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    Saturday, April 20, 2024

    Poll work gives young people 'a chance to make an impact in the community'

    Ari Gelfond poses in his Taftville home Thursday, October 8, 2020. Gelfond, who’s grandmother is the city’s Republican Registrar of Voters Dianne Slopak, will be volunteering to work the polls this Election Day. (Sean D. Elliot/The Day)
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    This story is the second in a series on young poll workers in southeastern Connecticut. The first story can be found here.

    Norwich — Ari Gelfond has been a poll worker for seven years, and he’s only 23.

    The city resident is another young person taking the responsibility of being at the polls on Nov. 3 to help make sure in-person voting runs smoothly.

    “I look forward to every election, state, city, presidential,” Gelfond said. “With the pandemic, it’s going to affect turnout, but a lot of people are going to vote in person, too.”

    The COVID-19 pandemic altered this year’s presidential primaries and other elections throughout the country, causing long lines, canceled and postponed elections, increased their cost, delayed results and expanded vote-by-mail options. The November election is expected to be far busier than the August primaries.

    Working the polls has become a precarious task for those age 65 and older, who make up a large portion of poll workers, but who are at greater risk of contracting COVID-19. That’s why Connecticut is seeking volunteers of all backgrounds, including the young, to help out this year.

    Connecticut Secretary of the State Denise Merrill launched a poll worker recruitment program because of the possible loss of seniors who decide against working the polls this year. The program is described as a campaign to sign up and train new and young poll workers specifically for the general election. Merrill also joined the National Association of Secretaries of State, among other organizations, in promoting a recruitment effort called Poll Worker, Esq. It’s meant to appeal to attorneys and law students to become poll workers.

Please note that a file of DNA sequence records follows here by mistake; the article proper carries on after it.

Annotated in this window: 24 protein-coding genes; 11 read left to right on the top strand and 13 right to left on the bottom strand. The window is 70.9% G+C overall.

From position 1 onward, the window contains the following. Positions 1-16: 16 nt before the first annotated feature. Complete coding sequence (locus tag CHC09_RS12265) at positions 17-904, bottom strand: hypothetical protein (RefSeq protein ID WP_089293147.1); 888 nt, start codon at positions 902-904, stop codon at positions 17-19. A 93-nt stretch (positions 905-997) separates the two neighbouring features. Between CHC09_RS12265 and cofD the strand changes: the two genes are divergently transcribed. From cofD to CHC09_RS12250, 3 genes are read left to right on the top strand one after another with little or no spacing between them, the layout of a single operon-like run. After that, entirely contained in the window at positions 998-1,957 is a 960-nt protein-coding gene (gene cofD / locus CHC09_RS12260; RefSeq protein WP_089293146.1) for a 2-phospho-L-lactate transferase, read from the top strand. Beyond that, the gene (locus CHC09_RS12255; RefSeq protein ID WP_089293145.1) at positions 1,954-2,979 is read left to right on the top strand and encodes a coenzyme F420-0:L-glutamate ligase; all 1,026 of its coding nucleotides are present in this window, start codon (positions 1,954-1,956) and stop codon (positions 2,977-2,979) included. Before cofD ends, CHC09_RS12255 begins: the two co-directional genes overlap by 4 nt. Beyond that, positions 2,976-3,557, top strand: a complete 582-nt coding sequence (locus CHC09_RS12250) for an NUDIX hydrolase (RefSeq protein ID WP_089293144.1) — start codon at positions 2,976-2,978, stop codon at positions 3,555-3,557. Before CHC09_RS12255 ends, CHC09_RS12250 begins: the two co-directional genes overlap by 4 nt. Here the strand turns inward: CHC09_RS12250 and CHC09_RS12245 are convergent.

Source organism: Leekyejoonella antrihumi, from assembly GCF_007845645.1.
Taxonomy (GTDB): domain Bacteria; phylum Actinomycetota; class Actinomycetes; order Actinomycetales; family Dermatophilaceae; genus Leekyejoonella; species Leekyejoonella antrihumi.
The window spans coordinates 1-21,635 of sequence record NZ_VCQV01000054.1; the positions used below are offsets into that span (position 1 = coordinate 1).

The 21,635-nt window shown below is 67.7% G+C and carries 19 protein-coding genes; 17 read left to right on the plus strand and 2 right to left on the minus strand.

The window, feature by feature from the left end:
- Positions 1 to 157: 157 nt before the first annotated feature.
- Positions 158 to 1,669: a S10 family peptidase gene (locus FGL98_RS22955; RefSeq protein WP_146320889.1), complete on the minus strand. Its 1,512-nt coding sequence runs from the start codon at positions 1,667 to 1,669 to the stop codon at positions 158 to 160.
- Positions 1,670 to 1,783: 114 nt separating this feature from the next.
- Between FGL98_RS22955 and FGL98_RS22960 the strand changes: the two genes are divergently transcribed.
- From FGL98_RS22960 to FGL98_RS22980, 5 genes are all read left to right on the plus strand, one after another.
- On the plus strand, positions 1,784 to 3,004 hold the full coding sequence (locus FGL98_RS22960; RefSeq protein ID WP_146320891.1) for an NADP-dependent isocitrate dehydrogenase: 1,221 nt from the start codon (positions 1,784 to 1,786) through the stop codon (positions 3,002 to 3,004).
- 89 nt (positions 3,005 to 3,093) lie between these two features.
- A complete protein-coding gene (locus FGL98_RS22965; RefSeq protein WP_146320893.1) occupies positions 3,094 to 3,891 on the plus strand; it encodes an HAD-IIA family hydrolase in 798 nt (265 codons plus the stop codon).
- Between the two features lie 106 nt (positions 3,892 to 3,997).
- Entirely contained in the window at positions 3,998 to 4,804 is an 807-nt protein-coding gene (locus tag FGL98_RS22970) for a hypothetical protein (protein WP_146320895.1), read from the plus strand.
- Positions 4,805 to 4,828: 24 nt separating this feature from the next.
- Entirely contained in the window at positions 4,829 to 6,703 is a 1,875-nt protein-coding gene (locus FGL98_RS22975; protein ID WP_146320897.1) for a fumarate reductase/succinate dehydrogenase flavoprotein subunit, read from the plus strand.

Gelfond isn’t particularly concerned about the safety threat posed by the pandemic.

    “In Norwich, we’ve always been very efficient,” he said. “We get people into the booths, get their votes counted, so it’s not something I’m too worried about, even with the conditions we’re in.”

    The grandson of Norwich Republican Registrar Dianne Slopak, and a Republican himself, Gelfond said working the polls has become a bit of a family affair. His mother, his cousins, his aunt, his 21-year old sister, her friends, "all kind of pitch in,” Gelfond said.

    “They’re glad to get out of their day-to-day jobs or day-to-day lives,” he continued. “It’s fun. I don’t want to say we’re hanging out, though, because we’re working, and it gives us a chance to make an impact in the community.”

    Slopak brought Gelfond into the fold when he was 16 and looking for a job. This year, poll workers in Norwich are being paid slightly more than usual — between $250 and $400 depending on the position — to work on Election Day. She said a lot of registrars recruit people they know personally to be poll workers, which includes family, in part because they’re not as hard to persuade. But there are other reasons.

    “Most registrars have family members working because we know that they’re dependable and competent,” Slopak said. “It’s not easy to get poll workers generally.”

    Gelfond went to Three Rivers Community College but transferred to Mitchell College, eventually graduating with a degree in business administration. He works at ShopRite in Norwich as a bookkeeper and front-end supervisor, and has been an essential worker throughout the pandemic.

    “I’ve been one of the lucky ones during the pandemic with work,” he said. “Other than that, I’m your average 23-year-old, fresh-out-of-college graduate. Sports, hanging out with friends, video games, all that stuff.”

    Gelfond acknowledged that his time on the front lines during the pandemic has made him comfortable enough with working the polls.

    “I was able to relay to my grandmother, ‘Here’s how we handle things on the front lines at the grocery store, maybe we can use some of those ideas here,’” he said.

    Slopak called Gelfond an “impressive young man.”

    “He’s worked his way up from a demonstrator and now he’s a moderator, because he’s competent and efficient at the job,” she said. “Not everybody can be a moderator. If I didn’t feel that he could do the job, he certainly wouldn’t be a moderator. I don’t have that many poll workers under 25 ... Ari has been working the longest and has the most responsible job out of the younger people that work for me.”

    As a young poll worker, and a member of a family of poll workers, Gelfond said he knows he’s in a “unique” situation. The role has raised his awareness of the political process, which he tries to pass on to people around him.

    “I get on my friends,” he said. “The ones that work with me do their mail-in ballots, but the ones that don’t, I’ve been stressing it since 2016. I tell them, ‘You got to vote. It’s the only way to make a difference. It’s the only way we can have a voice.’ I do hope to see more young people start to get involved, go out and vote, work the polls, the whole thing.”

    s.spinella@theday.com 

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